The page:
I am in love with writer Anthony Doerr’s work. I can’t tell you how happy I am to finally find his books. When Laura was ill, I lost the desire to read fiction. It was such a surprise. I am a literature major who typically devours a handful of novels a month. But now I find I toss almost everything aside, flummoxed after a chapter or two. Perhaps it is because the reality I have been living seems more extraordinary than anything on the fictional page.
But it is a joy to read Doerr’s writing. Even though his characters lives aren’t easy – his fictional figures often miscommunicate, separate and suffer great losses, there is a magic there; an enchantment with the natural world and a constant reflection on spiritual connections which operate outside of our normal range of knowing.
In his beautiful short story The Hunter’s Wife, a young girl is gifted with the ability to touch a sleeping animal or human and see their dreams.
As she gets older, she can read into the minds of dead animals and people, reporting back to their loved ones that; ‘death can seem so final, like a blade dropped through your center…[but].. the nature of death is not at all final..it is only a transition, like so many others.’
Doerr says his ambition for his writing is ‘to nudge people towards the miracles of this world’ and to ‘challenge people’s beliefs’ Last year he won the Pulitzer Prize for his novel All The Light We Cannot See. His title references the extraordinary scientific fact that we humans perceive less than one ten trillionth of the electromagnetic spectrum. In other words, our lives are built on an illusion. We feel we see and experience our world fully, but Like Doerr’s lead character Marie-Laure we are as good as blind. Of course, some people sense more than others, but it is still only a vague intimation.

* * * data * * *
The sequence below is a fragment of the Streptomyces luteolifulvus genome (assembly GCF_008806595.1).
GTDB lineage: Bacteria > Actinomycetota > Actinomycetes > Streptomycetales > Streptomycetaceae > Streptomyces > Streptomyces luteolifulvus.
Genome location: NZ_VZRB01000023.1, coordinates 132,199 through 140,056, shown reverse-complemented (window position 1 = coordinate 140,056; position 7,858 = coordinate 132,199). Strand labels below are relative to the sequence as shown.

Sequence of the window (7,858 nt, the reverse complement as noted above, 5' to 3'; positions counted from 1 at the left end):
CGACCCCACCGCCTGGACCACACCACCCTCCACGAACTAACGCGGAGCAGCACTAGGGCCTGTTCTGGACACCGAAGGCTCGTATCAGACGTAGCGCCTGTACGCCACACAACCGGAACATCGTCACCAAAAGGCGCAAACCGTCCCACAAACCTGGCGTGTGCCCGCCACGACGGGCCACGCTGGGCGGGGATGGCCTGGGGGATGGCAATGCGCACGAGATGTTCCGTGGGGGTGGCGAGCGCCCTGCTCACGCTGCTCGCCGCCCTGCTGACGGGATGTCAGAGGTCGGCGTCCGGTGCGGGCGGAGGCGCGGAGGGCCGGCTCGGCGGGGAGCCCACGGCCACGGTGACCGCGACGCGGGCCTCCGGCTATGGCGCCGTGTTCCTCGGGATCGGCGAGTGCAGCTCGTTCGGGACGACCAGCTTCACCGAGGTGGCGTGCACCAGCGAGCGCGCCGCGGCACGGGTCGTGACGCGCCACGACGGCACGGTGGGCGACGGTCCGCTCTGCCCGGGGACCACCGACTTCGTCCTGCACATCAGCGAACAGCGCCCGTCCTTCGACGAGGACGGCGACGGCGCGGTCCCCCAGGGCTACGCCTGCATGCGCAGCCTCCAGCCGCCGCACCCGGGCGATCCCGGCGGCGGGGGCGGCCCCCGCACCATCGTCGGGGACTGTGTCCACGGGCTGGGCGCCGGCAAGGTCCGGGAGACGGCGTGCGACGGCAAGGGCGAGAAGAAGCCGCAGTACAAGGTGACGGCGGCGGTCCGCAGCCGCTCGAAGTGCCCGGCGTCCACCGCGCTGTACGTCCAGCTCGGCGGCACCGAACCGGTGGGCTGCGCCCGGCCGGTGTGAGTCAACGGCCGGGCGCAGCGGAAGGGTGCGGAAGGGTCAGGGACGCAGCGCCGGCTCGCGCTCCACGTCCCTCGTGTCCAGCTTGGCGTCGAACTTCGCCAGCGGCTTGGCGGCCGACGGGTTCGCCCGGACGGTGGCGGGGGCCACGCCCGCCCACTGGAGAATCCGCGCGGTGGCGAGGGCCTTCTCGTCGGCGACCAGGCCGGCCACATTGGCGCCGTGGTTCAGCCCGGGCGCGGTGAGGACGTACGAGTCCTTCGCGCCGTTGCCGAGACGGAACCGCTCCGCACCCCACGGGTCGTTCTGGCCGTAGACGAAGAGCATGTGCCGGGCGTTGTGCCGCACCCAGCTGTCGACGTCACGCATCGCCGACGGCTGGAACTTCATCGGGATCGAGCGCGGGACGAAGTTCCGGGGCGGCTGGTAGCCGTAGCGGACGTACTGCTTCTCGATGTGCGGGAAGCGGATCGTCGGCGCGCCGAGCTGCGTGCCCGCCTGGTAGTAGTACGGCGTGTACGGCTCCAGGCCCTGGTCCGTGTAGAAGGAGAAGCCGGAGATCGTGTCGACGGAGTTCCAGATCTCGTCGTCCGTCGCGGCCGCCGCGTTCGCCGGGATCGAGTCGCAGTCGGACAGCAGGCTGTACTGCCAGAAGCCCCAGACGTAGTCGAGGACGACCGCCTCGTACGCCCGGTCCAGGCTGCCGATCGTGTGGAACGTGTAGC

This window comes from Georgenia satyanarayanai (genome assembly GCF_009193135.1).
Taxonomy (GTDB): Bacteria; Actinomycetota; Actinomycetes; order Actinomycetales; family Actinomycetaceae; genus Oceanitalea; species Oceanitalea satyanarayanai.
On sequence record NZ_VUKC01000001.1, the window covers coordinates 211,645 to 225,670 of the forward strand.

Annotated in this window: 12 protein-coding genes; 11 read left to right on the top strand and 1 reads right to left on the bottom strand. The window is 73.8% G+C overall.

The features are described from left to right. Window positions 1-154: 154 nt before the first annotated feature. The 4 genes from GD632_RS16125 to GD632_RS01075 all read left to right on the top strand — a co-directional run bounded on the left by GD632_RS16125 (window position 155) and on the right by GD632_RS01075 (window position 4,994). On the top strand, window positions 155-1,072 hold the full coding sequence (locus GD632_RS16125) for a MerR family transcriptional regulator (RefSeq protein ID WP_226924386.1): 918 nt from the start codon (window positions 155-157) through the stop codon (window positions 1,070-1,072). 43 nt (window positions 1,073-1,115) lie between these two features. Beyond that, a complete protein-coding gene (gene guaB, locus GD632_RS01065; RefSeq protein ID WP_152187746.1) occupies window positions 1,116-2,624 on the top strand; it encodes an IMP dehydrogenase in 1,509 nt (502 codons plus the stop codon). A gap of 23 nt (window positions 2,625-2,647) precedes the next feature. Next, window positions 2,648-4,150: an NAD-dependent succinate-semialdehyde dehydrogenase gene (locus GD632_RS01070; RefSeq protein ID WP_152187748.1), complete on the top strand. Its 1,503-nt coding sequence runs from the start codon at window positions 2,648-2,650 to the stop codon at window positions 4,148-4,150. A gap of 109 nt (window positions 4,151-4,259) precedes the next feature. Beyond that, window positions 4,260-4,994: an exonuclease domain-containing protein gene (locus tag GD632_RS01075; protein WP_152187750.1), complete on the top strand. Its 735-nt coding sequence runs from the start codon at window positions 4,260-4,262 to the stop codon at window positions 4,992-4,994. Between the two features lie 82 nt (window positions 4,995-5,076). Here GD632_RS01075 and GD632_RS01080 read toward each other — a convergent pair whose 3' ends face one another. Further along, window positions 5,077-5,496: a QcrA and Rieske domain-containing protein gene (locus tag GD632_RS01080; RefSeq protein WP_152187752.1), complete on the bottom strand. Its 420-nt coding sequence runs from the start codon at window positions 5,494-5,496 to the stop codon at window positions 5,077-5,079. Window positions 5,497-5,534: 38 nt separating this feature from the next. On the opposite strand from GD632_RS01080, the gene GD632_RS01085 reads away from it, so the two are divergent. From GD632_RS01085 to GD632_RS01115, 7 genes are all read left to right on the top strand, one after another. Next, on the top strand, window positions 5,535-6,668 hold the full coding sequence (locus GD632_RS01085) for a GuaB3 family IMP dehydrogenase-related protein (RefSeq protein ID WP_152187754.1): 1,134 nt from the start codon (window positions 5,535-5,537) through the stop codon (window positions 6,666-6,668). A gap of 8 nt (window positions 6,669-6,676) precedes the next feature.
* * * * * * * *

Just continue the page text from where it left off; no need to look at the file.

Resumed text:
To me the best of Doerr’s writing reads like poetry. At the end of All The Light We Cannot See, one character, who has suffered extraordinary loss, marvels at all the invisible radio waves in the world; ‘passing through buildings, arcing between transmitters…over the scarred and ever shifting landscapes we call nations..’ and asks ‘is it so hard to believe that souls might also travel those paths? .. That great shuttles of souls might fly about, faded but audible if you listen closely enough? They flow above the chimneys, ride the sidewalks, slip through your jacket and shirt and breastbone and lungs, pass out through the other side. The air is a library and record of every life lived, every sentence spoken, every word transmitted still reverbrating within it.’